The rain continued on and off during the day. As we passed a southbound tow just a few miles north of lock 13, Dick heard the chatter on the radio, and it was clear that a lock down was scheduled for 2:15 pm. He made contact, and was told to come ahead. A bass boat fishing tournament was scheduled to lock down at exactly 2:15. There were more than 40 bass boats in the lock, with fishermen holding onto the lines along the sides, and a few needing to raft up. The timing was set precisely, so we had about 20 minutes to wait after we took our own lines. Strong winds meant that I was unable to hold Nine Lives in place using the engine, certainly not for that length of time, so I took the stern line, and had to cleat it until the gates finally closed. Meanwhile, it continued to rain, and all those poor fishermen, two per boat, had to stand there getting wet while waiting for the rest of the contestants. At 2:15 exactly the gates began to close, and then to everyone’s great disappointment, they opened again for two stragglers. Finally, they closed for good, and the lock down started, to everyone’s relief, I am sure. We were advised to let the tournament leave first, a decision we had already made! It was a surprisingly orderly exit. As the last boat left the lock, a buzzer sounded, presumably to resume the tournament timing.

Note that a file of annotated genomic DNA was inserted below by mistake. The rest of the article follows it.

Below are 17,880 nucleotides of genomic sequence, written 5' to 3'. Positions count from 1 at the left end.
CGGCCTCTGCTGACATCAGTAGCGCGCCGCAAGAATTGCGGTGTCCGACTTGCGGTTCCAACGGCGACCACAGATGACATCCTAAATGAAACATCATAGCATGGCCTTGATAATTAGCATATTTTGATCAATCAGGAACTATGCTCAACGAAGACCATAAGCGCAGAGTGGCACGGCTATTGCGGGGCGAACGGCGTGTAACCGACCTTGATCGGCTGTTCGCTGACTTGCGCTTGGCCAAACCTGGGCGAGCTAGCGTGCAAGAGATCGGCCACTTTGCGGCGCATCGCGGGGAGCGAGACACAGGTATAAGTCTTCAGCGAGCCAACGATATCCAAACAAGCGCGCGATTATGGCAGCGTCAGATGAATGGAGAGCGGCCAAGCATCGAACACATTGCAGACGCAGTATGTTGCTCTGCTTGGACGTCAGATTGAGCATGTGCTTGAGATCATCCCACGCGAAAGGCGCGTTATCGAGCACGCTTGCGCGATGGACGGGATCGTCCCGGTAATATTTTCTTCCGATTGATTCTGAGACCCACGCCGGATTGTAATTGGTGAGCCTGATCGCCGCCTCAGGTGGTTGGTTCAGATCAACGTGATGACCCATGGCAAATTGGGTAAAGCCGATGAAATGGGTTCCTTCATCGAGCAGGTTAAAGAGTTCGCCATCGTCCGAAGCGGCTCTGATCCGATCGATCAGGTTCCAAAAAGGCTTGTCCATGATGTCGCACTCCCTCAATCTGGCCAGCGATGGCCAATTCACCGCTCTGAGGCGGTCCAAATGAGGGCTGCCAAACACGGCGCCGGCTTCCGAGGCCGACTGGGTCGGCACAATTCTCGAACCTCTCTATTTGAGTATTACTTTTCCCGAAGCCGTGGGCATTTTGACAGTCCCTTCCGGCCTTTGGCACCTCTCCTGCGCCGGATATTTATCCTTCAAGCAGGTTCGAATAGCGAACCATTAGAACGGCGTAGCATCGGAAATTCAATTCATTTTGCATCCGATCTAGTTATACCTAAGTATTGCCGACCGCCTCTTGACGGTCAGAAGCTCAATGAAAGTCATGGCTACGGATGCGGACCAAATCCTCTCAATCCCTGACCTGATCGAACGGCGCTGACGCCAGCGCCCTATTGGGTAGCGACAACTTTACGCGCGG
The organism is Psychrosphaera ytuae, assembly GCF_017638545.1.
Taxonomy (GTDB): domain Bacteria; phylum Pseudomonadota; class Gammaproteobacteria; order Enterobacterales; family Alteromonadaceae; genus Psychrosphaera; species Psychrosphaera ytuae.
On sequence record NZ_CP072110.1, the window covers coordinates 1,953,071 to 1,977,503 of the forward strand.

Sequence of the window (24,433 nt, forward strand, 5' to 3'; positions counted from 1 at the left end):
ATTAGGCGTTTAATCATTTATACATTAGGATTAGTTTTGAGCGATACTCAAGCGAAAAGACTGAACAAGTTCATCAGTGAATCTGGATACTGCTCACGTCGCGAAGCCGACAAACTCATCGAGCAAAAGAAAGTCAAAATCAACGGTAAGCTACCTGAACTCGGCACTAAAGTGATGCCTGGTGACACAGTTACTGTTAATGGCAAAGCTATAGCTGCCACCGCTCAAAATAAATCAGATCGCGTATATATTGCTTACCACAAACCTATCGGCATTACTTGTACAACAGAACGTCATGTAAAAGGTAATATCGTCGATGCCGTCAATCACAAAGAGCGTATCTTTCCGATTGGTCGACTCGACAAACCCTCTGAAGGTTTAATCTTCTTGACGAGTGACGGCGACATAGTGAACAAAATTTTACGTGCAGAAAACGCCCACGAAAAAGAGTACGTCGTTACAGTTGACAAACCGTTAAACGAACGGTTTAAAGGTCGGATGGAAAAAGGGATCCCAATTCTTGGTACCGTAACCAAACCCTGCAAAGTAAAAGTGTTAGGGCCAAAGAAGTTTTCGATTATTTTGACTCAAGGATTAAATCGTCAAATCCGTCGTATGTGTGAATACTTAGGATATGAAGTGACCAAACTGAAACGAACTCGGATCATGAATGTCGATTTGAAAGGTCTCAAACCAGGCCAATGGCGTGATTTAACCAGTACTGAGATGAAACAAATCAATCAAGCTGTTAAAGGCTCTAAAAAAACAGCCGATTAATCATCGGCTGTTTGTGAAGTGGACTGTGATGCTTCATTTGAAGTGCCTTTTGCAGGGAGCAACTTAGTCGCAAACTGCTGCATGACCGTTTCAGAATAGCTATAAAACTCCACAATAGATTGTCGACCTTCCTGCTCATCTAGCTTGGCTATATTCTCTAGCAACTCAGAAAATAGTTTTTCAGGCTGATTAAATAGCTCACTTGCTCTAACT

We arrived at Clinton Marina. It was raining hard and very windy. This will be another marina with a poor review from us. The marina was built with the piers perpendicular to the current, resulting in awful swirls and great difficulty getting into the slips. Dick had to make 3 tries at getting Nine Lives into the 20-foot wide well. The other disappointment was that nobody cleans the docks. The finger piers were covered with droppings from the local ducks and geese. Walking on them required a curious dancing step as one tried to avoid the worst messes. As it was, we had to remove shoes outside the cockpit, not fun on a wet day. The marina is bouncy, subject to wakes from passing tows and pleasure boats, plus wind and the strong currents.